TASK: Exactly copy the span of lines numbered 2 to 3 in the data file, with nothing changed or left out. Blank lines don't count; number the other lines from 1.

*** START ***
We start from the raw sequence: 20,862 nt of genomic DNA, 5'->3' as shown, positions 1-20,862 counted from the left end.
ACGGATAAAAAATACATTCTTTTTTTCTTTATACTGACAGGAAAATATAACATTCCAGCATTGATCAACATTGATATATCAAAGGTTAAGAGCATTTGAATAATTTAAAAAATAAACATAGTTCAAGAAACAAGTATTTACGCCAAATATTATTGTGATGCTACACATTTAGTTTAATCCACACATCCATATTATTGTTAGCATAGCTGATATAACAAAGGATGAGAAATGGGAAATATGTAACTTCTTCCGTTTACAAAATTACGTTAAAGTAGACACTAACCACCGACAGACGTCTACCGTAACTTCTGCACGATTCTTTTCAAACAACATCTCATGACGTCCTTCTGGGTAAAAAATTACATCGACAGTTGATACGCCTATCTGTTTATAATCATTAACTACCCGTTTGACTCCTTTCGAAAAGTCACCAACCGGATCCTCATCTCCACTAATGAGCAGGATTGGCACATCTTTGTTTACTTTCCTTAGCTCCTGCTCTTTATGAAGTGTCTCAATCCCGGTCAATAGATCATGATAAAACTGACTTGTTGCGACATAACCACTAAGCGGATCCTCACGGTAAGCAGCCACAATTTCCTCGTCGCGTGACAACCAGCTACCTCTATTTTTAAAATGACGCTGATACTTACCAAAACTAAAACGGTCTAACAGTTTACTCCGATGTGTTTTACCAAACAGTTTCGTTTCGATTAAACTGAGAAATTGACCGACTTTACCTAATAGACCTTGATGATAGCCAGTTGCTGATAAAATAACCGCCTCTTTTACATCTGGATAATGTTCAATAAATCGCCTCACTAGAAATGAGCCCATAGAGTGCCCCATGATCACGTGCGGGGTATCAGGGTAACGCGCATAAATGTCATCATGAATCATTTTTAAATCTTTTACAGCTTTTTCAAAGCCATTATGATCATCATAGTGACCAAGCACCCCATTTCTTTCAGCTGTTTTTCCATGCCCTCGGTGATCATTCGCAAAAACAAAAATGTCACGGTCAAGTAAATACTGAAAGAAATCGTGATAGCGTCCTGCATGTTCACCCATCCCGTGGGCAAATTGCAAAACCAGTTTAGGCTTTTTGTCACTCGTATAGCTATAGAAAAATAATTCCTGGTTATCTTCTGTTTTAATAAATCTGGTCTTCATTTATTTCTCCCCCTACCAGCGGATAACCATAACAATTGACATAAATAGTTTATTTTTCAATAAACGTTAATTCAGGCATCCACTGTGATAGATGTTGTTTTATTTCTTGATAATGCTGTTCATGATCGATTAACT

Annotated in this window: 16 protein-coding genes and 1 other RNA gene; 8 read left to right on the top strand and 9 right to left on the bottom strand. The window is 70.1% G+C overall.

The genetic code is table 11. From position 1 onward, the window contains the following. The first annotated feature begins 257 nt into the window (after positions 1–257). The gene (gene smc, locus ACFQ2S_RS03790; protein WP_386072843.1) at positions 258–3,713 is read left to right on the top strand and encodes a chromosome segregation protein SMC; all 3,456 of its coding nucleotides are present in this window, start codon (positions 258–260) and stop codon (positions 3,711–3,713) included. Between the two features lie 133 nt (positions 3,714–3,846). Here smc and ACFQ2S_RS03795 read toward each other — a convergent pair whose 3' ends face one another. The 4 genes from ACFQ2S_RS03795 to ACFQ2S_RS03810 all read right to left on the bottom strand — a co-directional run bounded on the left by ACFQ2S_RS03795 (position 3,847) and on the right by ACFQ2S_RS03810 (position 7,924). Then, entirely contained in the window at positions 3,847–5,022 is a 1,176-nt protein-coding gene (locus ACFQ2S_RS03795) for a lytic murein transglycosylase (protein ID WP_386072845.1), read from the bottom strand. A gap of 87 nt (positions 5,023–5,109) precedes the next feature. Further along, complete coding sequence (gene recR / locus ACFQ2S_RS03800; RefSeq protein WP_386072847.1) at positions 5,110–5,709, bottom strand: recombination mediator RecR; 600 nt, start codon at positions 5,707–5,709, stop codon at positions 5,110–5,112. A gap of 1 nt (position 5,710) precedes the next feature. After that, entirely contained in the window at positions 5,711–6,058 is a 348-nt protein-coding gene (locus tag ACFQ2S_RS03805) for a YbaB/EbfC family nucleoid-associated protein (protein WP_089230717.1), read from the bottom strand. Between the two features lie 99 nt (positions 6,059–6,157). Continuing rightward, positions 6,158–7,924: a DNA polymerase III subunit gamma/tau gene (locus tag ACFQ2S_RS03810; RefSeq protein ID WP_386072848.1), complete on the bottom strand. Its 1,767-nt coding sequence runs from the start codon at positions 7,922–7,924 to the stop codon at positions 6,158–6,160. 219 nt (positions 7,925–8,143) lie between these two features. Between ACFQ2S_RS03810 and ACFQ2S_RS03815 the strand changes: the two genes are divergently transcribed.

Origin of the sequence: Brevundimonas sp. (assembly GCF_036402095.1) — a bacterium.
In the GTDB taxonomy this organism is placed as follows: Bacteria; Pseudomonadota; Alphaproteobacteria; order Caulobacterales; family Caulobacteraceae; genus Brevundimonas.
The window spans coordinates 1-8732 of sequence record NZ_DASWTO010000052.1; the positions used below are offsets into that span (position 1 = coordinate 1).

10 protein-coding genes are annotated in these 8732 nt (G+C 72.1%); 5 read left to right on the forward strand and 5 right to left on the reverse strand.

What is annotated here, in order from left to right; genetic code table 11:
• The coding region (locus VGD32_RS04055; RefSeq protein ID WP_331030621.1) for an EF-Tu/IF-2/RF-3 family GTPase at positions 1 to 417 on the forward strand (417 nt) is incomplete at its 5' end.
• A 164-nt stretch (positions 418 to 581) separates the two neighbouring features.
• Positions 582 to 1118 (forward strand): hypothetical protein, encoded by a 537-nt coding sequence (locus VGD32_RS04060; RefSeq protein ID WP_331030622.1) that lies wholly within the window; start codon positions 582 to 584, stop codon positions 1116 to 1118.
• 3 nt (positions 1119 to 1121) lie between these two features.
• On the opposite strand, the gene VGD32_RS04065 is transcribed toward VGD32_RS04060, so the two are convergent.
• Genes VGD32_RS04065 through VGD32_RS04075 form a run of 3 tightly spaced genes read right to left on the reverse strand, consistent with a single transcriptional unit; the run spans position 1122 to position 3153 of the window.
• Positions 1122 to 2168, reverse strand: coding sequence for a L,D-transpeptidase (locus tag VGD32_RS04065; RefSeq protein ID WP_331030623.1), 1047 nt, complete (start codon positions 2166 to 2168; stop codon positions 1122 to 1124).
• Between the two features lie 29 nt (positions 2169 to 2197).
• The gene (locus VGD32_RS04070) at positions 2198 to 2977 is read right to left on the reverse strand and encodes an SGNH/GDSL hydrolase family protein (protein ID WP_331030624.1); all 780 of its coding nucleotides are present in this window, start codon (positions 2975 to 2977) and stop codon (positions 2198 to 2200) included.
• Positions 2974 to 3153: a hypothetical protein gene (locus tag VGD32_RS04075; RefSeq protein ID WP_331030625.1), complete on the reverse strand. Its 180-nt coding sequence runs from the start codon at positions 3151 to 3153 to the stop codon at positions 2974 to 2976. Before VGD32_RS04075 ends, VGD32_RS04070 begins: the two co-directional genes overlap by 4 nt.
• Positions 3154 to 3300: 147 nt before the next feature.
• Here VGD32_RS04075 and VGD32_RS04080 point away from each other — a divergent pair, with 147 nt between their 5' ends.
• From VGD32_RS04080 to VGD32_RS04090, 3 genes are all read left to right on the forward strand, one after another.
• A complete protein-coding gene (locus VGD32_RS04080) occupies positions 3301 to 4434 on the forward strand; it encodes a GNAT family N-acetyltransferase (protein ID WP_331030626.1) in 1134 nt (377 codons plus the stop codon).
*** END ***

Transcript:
ACGGATAAAAAATACATTCTTTTTTTCTTTATACTGACAGGAAAATATAACATTCCAGCATTGATCAACATTGATATATCAAAGGTTAAGAGCATTTGAATAATTTAAAAAATAAACATAGTTCAAGAAACAAGTATTTACGCCAAATATTATTGTGATGCTACACATTTAGTTTAATCCACACATCCATATTATTGTTAGCATAGCTGATATAACAAAGGATGAGAAATGGGAAATATGTAACTTCTTCCGTTTACAAAATTACGTTAAAGTAGACACTAACCACCGACAGACGTCTACCGTAACTTCTGCACGATTCTTTTCAAACAACATCTCATGACGTCCTTCTGGGTAAAAAATTACATCGACAGTTGATACGCCTATCTGTTTATAATCATTAACTACCCGTTTGACTCCTTTCGAAAAGTCACCAACCGGATCCTCATCTCCACTAATGAGCAGGATTGGCACATCTTTGTTTACTTTCCTTAGCTCCTGCTCTTTATGAAGTGTCTCAATCCCGGTCAATAGATCATGATAAAACTGACTTGTTGCGACATAACCACTAAGCGGATCCTCACGGTAAGCAGCCACAATTTCCTCGTCGCGTGACAACCAGCTACCTCTATTTTTAAAATGACGCTGATACTTACCAAAACTAAAACGGTCTAACAGTTTACTCCGATGTGTTTTACCAAACAGTTTCGTTTCGATTAAACTGAGAAATTGACCGACTTTACCTAATAGACCTTGATGATAGCCAGTTGCTGATAAAATAACCGCCTCTTTTACATCTGGATAATGTTCAATAAATCGCCTCACTAGAAATGAGCCCATAGAGTGCCCCATGATCACGTGCGGGGTATCAGGGTAACGCGCATAAATGTCATCATGAATCATTTTTAAATCTTTTACAGCTTTTTCAAAGCCATTATGATCATCATAGTGACCAAGCACCCCATTTCTTTCAGCTGTTTTTCCATGCCCTCGGTGATCATTCGCAAAAACAAAAATGTCACGGTCAAGTAAATACTGAAAGAAATCGTGATAGCGTCCTGCATGTTCACCCATCCCGTGGGCAAATTGCAAAACCAGTTTAGGCTTTTTGTCACTCGTATAGCTATAGAAAAATAATTCCTGGTTATCTTCTGTTTTAATAAATCTGGTCTTCATTTATTTCTCCCCCTACCAGCGGATAACCATAACAATTGACATAAATAGTTTATTTTTCAATAAACGTTAATTCAGGCATCCACTGTGATAGATGTTGTTTTATTTCTTGATAATGCTGTTCATGATCGATTAACT

Annotated in this window: 16 protein-coding genes and 1 other RNA gene; 8 read left to right on the top strand and 9 right to left on the bottom strand. The window is 70.1% G+C overall.